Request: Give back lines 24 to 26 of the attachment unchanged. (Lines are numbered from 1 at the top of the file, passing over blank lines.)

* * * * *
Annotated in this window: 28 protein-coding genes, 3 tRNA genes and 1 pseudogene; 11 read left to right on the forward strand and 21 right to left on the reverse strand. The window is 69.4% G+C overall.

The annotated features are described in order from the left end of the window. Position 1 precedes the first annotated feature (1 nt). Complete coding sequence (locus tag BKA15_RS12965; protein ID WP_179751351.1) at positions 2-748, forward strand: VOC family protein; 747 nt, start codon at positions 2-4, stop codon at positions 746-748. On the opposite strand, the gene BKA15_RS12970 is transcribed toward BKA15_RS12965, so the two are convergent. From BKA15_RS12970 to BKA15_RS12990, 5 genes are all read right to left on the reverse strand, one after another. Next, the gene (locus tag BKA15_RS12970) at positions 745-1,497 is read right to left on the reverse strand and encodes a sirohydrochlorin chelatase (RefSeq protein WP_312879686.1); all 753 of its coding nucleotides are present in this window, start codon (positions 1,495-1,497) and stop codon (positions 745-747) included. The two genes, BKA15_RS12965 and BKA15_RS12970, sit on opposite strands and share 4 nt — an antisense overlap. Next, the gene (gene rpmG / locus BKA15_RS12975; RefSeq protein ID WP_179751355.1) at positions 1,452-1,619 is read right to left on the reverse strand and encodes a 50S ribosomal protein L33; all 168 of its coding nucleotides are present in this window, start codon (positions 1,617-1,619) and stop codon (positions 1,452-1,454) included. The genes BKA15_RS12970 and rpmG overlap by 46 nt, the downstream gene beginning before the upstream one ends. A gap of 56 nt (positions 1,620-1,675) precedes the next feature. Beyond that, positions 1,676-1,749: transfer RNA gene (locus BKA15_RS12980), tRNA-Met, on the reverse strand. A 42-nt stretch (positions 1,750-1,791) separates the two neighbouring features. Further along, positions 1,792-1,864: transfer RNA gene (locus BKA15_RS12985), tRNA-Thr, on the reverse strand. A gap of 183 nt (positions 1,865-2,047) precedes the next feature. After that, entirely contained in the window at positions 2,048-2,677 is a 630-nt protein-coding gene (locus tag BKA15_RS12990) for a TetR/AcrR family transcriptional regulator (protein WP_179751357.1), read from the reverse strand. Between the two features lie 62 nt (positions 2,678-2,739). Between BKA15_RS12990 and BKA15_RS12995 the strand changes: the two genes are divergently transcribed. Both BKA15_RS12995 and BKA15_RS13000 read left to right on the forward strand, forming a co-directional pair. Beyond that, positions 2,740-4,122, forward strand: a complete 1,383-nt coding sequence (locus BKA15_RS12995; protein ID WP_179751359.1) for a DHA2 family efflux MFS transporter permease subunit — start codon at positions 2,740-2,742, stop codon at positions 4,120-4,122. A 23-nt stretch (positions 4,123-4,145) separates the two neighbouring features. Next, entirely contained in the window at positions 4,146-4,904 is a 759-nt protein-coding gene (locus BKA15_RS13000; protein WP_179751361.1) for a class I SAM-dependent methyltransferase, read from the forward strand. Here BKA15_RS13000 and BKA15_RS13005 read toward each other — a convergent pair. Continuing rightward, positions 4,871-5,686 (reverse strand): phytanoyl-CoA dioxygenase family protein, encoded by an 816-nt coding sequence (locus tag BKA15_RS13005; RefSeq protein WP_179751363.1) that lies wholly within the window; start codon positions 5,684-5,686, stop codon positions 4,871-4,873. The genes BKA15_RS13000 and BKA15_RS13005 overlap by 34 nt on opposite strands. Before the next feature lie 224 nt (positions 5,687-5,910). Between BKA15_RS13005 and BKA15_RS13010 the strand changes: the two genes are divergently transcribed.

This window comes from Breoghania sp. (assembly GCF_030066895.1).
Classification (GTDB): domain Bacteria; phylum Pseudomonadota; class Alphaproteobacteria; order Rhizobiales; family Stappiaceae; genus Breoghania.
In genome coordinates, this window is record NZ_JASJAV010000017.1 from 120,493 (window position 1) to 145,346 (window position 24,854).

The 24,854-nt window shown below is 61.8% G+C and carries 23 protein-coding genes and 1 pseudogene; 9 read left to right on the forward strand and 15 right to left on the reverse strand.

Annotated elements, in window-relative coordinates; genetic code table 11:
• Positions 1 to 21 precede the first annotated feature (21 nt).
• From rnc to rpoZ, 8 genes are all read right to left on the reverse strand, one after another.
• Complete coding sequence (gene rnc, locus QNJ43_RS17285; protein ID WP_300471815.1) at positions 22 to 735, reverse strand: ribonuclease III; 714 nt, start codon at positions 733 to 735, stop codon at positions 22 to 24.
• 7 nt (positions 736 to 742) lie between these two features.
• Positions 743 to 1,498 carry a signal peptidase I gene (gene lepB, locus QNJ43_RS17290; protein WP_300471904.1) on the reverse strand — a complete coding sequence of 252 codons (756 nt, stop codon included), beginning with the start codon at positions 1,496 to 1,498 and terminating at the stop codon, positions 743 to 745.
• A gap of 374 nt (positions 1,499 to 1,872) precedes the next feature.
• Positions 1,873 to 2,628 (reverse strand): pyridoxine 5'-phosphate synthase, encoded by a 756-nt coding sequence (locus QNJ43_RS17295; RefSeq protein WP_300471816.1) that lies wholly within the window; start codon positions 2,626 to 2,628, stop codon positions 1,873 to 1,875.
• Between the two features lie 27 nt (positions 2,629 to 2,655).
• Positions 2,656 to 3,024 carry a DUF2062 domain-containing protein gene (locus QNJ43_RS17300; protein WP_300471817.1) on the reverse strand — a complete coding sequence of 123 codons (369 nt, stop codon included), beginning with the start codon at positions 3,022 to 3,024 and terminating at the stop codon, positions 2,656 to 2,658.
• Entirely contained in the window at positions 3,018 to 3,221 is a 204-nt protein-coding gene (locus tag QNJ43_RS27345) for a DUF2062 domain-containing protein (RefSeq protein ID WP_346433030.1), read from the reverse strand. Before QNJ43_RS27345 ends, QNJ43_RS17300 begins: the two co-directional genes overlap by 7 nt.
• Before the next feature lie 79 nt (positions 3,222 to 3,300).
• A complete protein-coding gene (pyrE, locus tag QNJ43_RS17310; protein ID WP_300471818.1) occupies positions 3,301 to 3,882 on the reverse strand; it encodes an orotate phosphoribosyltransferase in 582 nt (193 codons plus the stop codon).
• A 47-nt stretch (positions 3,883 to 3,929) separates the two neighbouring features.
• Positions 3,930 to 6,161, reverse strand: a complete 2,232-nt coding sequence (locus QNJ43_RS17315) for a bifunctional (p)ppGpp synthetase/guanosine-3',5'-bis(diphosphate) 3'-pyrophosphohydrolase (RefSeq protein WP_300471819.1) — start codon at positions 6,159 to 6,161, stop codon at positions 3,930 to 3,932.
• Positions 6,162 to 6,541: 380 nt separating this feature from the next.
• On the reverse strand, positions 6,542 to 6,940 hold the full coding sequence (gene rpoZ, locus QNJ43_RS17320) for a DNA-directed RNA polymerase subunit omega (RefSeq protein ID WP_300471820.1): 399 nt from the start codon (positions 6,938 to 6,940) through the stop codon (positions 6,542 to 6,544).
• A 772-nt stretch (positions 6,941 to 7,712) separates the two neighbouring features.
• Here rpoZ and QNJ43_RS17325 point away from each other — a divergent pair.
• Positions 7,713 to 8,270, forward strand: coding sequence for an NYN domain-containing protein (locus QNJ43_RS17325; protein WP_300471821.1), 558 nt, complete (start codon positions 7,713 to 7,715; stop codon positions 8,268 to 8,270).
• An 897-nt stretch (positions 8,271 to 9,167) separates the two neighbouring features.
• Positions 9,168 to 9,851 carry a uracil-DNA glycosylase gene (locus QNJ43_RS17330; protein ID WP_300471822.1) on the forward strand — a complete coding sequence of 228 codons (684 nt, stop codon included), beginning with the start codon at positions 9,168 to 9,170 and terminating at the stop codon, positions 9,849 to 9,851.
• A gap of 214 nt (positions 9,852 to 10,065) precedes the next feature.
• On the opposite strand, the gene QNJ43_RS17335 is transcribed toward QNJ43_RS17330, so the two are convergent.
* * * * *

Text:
• A 772-nt stretch (positions 6,941 to 7,712) separates the two neighbouring features.
• Here rpoZ and QNJ43_RS17325 point away from each other — a divergent pair.
• Positions 7,713 to 8,270, forward strand: coding sequence for an NYN domain-containing protein (locus QNJ43_RS17325; protein WP_300471821.1), 558 nt, complete (start codon positions 7,713 to 7,715; stop codon positions 8,268 to 8,270).